NIST Cyber Security Framework 2.0 – A New Dawn?

NIST Cyber Security Framework (CSF) has been a set of guidelines and approaches adopted by organisations and vendors across the globe since it’s inception in 2013 through 2014. Born in what many of us would argue simpler times (AI was just what happened in the Will Smith film iRobot) under the Obama administration the National Institute of Standards and Technology (NIST) set about providing a framework to safeguard the cyber security of Critical Infrastructure.

What NIST produced has been used in numerous organisations to bolster their approach to securing networks and operating procedures, used in products by vendors, used by consultants as a measure of cyber maturity and just generally adopted with open arms by the industry as a whole.

To many of us Identify, Protect, Detect, Respond, Recover has become second nature to how we categorize controls, product sets and approaches to what we do for a living.

NIST Cybersecurity Framework

There have been updates since the birth of CSF, in 2018 we saw v1.1. Since then despite cloud proliferation, working practice changes since the pandemic, MFA, Zero Trust & AI drive change across many other frameworks and legislations, until 2022 NIST remained unchanged.

In February of 2022 the process started to improve the good old CSF a process which ended on 26th February with the official introduction of v2.0:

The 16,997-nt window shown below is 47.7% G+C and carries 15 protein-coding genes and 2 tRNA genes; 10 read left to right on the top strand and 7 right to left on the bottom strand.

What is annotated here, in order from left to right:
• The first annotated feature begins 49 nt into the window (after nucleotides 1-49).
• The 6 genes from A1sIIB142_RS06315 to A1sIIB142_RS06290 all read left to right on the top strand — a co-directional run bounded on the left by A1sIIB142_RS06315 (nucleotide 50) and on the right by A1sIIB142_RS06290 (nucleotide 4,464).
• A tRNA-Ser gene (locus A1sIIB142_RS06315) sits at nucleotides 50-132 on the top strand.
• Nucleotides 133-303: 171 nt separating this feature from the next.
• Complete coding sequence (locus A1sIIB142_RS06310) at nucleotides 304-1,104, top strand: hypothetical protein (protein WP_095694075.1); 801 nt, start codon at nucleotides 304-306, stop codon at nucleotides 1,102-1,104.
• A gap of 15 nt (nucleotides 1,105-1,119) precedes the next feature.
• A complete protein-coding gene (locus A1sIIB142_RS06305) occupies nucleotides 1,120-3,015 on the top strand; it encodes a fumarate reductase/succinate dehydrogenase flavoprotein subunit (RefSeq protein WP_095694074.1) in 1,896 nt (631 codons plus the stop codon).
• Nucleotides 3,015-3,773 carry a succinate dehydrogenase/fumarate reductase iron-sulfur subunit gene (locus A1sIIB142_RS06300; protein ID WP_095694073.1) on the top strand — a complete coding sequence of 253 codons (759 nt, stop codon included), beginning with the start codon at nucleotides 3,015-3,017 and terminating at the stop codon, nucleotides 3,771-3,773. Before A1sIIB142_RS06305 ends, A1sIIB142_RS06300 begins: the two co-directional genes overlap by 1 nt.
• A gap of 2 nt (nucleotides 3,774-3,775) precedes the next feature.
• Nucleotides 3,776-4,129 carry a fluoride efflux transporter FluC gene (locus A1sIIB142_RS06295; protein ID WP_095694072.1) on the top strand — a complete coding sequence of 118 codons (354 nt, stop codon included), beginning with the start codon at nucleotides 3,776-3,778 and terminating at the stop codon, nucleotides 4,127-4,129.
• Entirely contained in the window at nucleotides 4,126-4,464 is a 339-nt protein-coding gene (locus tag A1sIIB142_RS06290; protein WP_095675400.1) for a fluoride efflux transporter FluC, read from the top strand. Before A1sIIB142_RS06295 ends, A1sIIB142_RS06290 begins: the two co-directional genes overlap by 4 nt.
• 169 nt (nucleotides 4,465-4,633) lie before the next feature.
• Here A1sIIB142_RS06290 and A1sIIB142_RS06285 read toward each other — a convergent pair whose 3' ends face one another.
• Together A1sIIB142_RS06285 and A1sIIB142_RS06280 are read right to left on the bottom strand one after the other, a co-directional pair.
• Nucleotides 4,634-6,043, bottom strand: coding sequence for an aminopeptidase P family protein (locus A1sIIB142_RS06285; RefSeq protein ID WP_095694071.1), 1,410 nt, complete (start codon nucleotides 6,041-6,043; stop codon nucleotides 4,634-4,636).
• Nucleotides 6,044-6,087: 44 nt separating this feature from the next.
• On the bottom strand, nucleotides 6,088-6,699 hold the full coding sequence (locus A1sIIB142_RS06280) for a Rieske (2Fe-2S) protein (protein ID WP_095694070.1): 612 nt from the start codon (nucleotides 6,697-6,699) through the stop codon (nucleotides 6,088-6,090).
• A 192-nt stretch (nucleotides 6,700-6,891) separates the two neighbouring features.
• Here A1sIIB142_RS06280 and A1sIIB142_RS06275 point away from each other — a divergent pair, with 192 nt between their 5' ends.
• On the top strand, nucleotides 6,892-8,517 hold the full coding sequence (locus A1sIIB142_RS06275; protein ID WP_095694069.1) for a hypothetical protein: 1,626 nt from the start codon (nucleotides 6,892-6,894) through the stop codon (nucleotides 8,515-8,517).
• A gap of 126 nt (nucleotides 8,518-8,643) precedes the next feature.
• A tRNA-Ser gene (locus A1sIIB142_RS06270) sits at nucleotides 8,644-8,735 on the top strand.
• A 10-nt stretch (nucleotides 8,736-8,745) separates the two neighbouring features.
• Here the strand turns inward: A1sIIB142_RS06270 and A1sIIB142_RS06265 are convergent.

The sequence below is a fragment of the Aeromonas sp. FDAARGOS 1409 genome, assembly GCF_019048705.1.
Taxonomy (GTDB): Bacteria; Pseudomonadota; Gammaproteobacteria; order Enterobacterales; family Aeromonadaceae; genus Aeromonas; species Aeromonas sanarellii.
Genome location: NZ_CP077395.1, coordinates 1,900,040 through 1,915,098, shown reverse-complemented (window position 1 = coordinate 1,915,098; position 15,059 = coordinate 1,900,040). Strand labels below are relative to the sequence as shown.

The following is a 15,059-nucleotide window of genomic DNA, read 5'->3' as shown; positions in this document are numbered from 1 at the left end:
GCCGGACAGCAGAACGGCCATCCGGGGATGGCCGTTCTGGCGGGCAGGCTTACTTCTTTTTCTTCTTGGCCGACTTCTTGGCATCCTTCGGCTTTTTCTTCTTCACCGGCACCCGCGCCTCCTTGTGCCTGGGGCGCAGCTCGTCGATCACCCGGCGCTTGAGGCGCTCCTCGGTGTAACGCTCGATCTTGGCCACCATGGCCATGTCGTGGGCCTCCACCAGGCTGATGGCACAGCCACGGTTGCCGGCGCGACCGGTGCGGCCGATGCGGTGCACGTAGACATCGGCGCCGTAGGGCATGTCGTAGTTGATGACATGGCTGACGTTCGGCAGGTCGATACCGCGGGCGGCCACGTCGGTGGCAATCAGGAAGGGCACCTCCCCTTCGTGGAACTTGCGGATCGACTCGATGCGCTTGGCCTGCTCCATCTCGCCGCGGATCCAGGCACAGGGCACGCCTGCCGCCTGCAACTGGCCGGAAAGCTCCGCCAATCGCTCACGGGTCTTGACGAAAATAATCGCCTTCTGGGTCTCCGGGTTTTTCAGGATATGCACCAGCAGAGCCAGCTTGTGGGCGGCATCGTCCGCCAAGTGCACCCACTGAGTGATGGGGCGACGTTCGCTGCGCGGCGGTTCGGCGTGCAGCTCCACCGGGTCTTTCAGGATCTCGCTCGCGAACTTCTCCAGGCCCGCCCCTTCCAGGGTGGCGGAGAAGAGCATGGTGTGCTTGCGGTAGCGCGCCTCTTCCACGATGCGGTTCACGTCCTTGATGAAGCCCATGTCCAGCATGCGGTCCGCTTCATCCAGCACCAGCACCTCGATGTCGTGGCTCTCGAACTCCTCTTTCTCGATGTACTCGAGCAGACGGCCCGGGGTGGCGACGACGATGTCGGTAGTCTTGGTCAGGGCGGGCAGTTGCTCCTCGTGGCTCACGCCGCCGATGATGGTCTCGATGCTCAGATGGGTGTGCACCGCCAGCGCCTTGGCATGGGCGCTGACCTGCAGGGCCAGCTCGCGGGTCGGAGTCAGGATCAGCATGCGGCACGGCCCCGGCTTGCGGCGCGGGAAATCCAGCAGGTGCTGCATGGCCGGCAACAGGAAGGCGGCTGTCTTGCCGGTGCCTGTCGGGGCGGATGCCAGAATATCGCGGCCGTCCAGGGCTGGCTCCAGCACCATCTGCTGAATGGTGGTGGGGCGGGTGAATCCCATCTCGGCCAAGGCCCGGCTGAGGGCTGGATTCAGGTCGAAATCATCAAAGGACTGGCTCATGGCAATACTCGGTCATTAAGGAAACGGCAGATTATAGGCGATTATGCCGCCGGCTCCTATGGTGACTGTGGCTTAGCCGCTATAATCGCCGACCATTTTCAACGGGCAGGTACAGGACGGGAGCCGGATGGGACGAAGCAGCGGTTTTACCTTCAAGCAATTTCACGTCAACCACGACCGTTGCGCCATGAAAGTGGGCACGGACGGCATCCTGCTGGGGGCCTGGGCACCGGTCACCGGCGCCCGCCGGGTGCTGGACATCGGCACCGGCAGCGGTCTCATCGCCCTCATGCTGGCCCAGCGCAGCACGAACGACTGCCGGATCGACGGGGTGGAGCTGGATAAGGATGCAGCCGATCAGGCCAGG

NIST Cybersecurity Framework 2.0

What’s changed then? Firstly, they’ve dropped the Critical Infrastructure label, not a bad shout given the breadth of organisation types using the CSF as a measure of good practice. On top of the five core functions or pillars already available, they’ve overlaid “Govern” to give a consistent approach to risk management regardless of activity and management of each individual initiative area.

Like other legislation we’ve seen in recent months, there is renewed importance around the supply chain and how organisations have become so interlinked and reliant upon ICT, outsourcing and the risk posed therein by that reliance.

NIST have provided a bunch of tools and implementation examples to help foster adoption of v2.0 they can be found here.

What will it mean for those looking to adopt v2.0? More policies expected in a nutshell, again like the other legislation HANDD have studied in the early part of the year, what’s your organisations Risk management strategy, expectations, measurement of and decision-making process will all fall in and around the new Govern function.

If you’re adopting the new update and need support in analysing where you may fall short or what introduction of governance could mean in your business, then HANDDs team of Cyber Security experts are as ever happy to assist and advise on the best path forward to adopting v2.0.  Get in touch with us at or call us on +44 (0)8456 434 063.